Planning Coincidence: The Game (1997)

The Game is a mind-bending metaphor for the bizarre and dirty side of American life where everything’s coincidence and everything’s destiny. A Titanic-sized ship couldn’t house the newspaper clippings about the corruption through bad business practices that have come to light since The Game was released in 1997. As a result, the macabre torture suffered by Michael Douglas’ billionaire investment banker plays like a society exacting revenge for years of unwittingly handing themselves over to moneymakers. The film, directed by a young David Fincher, appeared amidst a fruitful time for inventive narratives in Hollywood. However, the challenging, unrelenting story was received with tepid reviews. If not for the recent success of its maker, The Game may well have faded into obscurity, buried beneath more critically-accepted, similar films from the time.

Inspired by a random meeting with his estranged brother, a ruthless businessman named Nicholas Van Orton puts his need for control on hold and joins an “adventure” known as “The Game.” An ensuing slew of violent occurrences, some seeming planned and some seeming coincidental, spin Nicholas down a warped path that narrowly takes his life. Forced to momentarily make decisions based on primitive survival, even having to beg strangers for money, Nicholas plots to get at the core of the organization tormenting him. Once inside, he finds out that everything, including his ability to figure them out, was always just a part of “The Game.”

Contrary to what the title suggests, The Game hinges on a downward spiral of harassment as opposed to any semblance of participatory adventure. Nicholas has a void deep inside his life that causes him to give himself over to something unknown. Quickly, though, he realizes this isn’t quite what he signed up for, yet he’s too far in it to get out. A metaphor for the control that our minds have over our souls and, on a grander scale, the control that corporations have on American life, The Game reflects a problem of consumerist takeover and anti-intellectualism that has only increased in the past decade. The mid-to-late-90s spawned a number of films that played on narrative conventions and formal logic as a way of exposing societal psychology. For instance, Christopher Nolan’s Following and Spike Jonze’s Being John Malkovich spin modernist storytelling concepts on age-old suspense tropes to reflect commentary on the real world. The Game’s a striking, most difficult entry into the canon of young directors twisting expectations on the audience. It’s at once cold, confrontational, smug, frustrating, and not the least bit playful.

While we can foretell the conclusion of comeuppance to our protagonist, he remains unlikeable throughout. By the end, he’s bull-headed his way into the hands of his seeming harassers without having for a second stopped to think if this all may be a measure to get him to change his ways. In another (albeit lesser) film, Nicholas may have had a long-winded speech about the horrible man he one time was. Instead, Fincher allows little time for any of his characters to wax philosophical about their feelings. The original ending of the film seemed to suggest a self-discovery within Nicholas, though the one chosen for the finished product alludes to only a mild transformation. Now knowing Fincher’s weary view of the world, one must assume that anything more grounded in movie sentimentality would have been unacceptable.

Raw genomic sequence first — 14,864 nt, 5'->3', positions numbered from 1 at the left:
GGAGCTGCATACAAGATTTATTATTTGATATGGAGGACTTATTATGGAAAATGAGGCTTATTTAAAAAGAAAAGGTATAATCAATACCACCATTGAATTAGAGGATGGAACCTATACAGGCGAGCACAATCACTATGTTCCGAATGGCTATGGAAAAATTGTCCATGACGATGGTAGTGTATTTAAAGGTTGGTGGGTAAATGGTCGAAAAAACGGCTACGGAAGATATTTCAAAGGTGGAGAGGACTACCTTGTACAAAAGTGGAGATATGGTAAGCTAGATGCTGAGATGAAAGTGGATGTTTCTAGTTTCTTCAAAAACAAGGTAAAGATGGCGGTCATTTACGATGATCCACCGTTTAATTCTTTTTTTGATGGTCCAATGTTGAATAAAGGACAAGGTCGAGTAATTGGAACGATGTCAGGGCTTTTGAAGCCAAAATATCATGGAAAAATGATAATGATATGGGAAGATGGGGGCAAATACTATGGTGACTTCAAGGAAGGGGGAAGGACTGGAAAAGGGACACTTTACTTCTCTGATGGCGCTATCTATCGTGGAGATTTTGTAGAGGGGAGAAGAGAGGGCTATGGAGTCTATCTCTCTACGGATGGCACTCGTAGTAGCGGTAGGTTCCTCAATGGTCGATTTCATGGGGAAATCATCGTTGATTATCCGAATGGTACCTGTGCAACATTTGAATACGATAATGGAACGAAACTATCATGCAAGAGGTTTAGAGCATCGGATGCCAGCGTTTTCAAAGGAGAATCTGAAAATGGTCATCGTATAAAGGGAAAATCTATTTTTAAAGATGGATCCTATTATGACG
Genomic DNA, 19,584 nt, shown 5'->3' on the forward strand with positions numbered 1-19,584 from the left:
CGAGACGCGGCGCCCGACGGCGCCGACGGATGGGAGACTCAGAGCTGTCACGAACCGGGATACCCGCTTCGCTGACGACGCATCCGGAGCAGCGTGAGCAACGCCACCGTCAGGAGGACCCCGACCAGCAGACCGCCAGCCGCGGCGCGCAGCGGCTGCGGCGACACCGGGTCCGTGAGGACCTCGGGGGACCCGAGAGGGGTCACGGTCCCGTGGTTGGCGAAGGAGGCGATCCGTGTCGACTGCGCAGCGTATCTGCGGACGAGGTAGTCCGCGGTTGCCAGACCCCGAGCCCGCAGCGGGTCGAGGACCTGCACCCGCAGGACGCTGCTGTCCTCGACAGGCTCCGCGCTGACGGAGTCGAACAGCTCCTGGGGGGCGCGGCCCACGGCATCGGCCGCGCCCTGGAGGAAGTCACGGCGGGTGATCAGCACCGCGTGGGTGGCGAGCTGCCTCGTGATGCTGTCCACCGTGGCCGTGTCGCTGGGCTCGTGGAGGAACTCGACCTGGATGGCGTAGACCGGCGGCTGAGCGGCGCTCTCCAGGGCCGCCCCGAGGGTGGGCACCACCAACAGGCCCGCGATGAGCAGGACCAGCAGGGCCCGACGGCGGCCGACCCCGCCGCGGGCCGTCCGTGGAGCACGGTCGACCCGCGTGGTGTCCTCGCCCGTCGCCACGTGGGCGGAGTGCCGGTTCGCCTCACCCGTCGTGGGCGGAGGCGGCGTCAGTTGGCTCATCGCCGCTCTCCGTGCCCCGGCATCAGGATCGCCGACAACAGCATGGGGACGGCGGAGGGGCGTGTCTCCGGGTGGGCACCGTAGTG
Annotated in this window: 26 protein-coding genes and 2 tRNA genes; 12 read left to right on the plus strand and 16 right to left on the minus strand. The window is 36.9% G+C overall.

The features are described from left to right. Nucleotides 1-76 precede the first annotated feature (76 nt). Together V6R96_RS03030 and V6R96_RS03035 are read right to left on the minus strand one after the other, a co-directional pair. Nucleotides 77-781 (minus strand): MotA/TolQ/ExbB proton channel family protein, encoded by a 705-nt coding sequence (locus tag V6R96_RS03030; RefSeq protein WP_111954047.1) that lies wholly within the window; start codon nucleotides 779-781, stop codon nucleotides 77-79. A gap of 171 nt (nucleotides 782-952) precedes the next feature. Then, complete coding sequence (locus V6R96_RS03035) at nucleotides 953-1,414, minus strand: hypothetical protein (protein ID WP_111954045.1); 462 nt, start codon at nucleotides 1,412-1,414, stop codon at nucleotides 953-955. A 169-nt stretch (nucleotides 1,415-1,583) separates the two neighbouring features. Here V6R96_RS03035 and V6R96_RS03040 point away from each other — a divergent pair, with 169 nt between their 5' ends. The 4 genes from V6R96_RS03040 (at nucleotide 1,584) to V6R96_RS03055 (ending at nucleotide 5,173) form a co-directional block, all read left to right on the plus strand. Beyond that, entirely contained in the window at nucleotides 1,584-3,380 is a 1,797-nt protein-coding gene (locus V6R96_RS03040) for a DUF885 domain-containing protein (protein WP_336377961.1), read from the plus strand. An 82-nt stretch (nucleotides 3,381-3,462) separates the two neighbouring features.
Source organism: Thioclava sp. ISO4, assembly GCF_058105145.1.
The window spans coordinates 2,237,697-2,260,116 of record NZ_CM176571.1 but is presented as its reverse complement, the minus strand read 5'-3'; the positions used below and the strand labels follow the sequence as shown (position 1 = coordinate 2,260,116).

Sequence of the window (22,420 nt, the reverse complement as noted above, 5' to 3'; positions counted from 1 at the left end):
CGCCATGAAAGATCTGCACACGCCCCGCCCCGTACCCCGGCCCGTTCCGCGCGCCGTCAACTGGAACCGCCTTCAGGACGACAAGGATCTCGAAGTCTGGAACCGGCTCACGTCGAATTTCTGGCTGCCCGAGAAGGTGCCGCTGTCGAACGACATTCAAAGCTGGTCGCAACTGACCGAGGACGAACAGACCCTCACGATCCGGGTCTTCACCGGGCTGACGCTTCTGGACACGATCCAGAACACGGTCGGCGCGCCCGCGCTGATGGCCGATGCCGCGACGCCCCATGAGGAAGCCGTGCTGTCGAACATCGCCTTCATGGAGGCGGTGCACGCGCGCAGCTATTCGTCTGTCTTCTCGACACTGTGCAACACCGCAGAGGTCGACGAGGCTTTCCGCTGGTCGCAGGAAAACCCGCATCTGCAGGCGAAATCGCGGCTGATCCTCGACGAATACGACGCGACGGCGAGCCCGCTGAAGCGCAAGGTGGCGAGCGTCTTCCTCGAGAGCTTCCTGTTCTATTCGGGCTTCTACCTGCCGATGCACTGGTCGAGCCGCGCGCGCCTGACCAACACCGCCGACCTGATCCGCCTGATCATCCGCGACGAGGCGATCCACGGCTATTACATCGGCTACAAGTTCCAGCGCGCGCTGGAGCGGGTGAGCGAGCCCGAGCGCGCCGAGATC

Speaking of Fincher, what’s striking about The Game is how it speaks to the director’s ability to elevate a script without being able to work out some of its flaws. For a long time I’ve thought Fincher must be kept out of being considered a saint-amongst-directors since his visionary touch is predicated entirely on the strength of the scripts he chooses. A man of immensely good taste, he tends to choose pretty good ones. Yet, to say Fincher displays a personal style would be to speak more to his precise visual design than any truly creative formal or philosophical concepts. That said, allusions to Kubrick’s fractured psychosis in The Shining abound in The Game. Giving credence to a young man still attempting to find his bearings as an artist, reflexively riffing on the influences he admires.

The recent passing of Harris Savides will increase interest in those unfamiliar with his cinematography. Watching The Game again, I was struck by Savides’ use of courageous deep black, bluish hues, and shadows that obscure almost entire images. Clearly influenced by Caravaggio’s dim-lighting, entire scenes in The Game play out behind darkness, with only small portions of the images illuminated. The beautiful city of San Francisco, when churned by the minds of Savides and Fincher, turns into a wasteland of hidden alleyways, dirty walls, and slimy crevices. Douglas looks like a man perpetually entrenched in the muck of privileged life, often sliced in half by a reflection, foreground element, or silhouette that hangs over his handsome mug.

A visual feast by a future master, The Game may only still see the light of day because of its pedigree. But, in many ways, The Game speaks more to its filmmaker’s personal tastes and obsessions than any of his early work. The Game, like Panic Room and Alien 3, represents Fincher “trying things.” Unfortunately, the results in these endeavors have garnered mixed returns. Unlike his more buttoned-up successes, The Game moves along a challenging narrative line that, viewed in light of recent events in the world, may actually render more interesting observations than its given credit.

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This entry was posted in Criterion Collection, David Fincher, Films, Movies, Reviews, The Game and tagged , , , , , , , , , , . Bookmark the permalink.

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